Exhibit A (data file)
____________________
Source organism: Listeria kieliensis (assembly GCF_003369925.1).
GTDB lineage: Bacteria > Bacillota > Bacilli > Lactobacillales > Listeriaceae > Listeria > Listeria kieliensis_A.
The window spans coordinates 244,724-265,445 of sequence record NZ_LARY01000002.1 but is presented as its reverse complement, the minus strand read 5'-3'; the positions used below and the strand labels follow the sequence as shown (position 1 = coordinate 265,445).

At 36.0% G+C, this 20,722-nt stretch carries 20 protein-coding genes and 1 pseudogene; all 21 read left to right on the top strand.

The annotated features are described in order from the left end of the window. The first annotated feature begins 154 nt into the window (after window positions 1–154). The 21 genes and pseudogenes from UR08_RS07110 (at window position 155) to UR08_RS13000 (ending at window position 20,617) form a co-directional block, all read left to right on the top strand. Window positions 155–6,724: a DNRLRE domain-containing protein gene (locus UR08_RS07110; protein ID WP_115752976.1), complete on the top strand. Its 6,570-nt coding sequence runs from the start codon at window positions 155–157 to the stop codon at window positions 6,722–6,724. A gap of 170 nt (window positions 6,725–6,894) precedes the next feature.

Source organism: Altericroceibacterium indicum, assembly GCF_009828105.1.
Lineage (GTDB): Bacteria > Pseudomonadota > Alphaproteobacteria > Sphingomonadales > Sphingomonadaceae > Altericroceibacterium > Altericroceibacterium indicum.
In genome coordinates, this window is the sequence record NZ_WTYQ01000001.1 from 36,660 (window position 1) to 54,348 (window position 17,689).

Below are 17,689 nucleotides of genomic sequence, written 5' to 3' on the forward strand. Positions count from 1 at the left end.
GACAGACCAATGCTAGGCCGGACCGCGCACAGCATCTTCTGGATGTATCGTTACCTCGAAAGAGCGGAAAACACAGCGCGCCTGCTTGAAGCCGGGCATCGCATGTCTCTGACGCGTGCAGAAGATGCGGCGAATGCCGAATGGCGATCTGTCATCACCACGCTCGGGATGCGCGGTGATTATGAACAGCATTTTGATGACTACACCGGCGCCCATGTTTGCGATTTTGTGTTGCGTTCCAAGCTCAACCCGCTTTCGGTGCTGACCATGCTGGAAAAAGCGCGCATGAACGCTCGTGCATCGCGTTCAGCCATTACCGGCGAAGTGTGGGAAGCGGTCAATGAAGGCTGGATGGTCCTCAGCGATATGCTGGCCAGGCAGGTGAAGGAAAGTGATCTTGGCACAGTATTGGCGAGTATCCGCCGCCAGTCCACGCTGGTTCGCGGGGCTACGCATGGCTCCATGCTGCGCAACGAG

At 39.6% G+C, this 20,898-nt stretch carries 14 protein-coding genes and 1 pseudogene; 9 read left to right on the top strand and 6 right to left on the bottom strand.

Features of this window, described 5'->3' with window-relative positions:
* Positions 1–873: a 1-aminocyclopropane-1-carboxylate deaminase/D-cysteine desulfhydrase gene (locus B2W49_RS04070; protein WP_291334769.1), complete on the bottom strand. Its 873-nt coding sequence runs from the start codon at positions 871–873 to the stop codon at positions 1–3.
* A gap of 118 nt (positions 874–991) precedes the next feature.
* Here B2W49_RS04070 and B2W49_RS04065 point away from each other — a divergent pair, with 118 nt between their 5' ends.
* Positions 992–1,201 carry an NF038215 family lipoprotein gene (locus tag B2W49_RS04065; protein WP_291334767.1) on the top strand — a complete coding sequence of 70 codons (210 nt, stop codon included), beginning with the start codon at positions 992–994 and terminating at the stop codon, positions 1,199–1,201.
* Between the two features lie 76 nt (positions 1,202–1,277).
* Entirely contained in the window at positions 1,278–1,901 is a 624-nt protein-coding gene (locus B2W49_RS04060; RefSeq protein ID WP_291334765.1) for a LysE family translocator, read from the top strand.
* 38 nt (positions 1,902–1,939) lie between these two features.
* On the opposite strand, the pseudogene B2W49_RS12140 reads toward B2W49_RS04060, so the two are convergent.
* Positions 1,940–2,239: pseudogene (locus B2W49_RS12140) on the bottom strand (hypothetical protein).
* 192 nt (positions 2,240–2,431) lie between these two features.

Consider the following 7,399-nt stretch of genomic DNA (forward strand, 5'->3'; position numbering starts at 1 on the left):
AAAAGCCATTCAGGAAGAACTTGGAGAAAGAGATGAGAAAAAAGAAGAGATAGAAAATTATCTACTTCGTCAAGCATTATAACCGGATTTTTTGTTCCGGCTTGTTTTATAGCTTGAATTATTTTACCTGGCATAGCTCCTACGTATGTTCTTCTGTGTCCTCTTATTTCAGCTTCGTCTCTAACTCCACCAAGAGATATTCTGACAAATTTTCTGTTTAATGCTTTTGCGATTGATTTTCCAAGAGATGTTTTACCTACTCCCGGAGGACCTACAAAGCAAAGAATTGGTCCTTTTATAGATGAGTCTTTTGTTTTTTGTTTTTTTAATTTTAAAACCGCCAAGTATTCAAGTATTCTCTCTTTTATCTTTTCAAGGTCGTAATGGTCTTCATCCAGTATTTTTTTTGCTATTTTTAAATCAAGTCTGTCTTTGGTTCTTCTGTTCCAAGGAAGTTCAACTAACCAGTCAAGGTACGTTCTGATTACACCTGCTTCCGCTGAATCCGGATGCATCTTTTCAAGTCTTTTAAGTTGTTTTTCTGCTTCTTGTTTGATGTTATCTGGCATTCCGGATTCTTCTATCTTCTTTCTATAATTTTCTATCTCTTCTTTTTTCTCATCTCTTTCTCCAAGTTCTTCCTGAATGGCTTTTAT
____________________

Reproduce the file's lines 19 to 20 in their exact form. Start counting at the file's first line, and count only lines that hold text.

* 38 nt (positions 1,902–1,939) lie between these two features.
* On the opposite strand, the pseudogene B2W49_RS12140 reads toward B2W49_RS04060, so the two are convergent.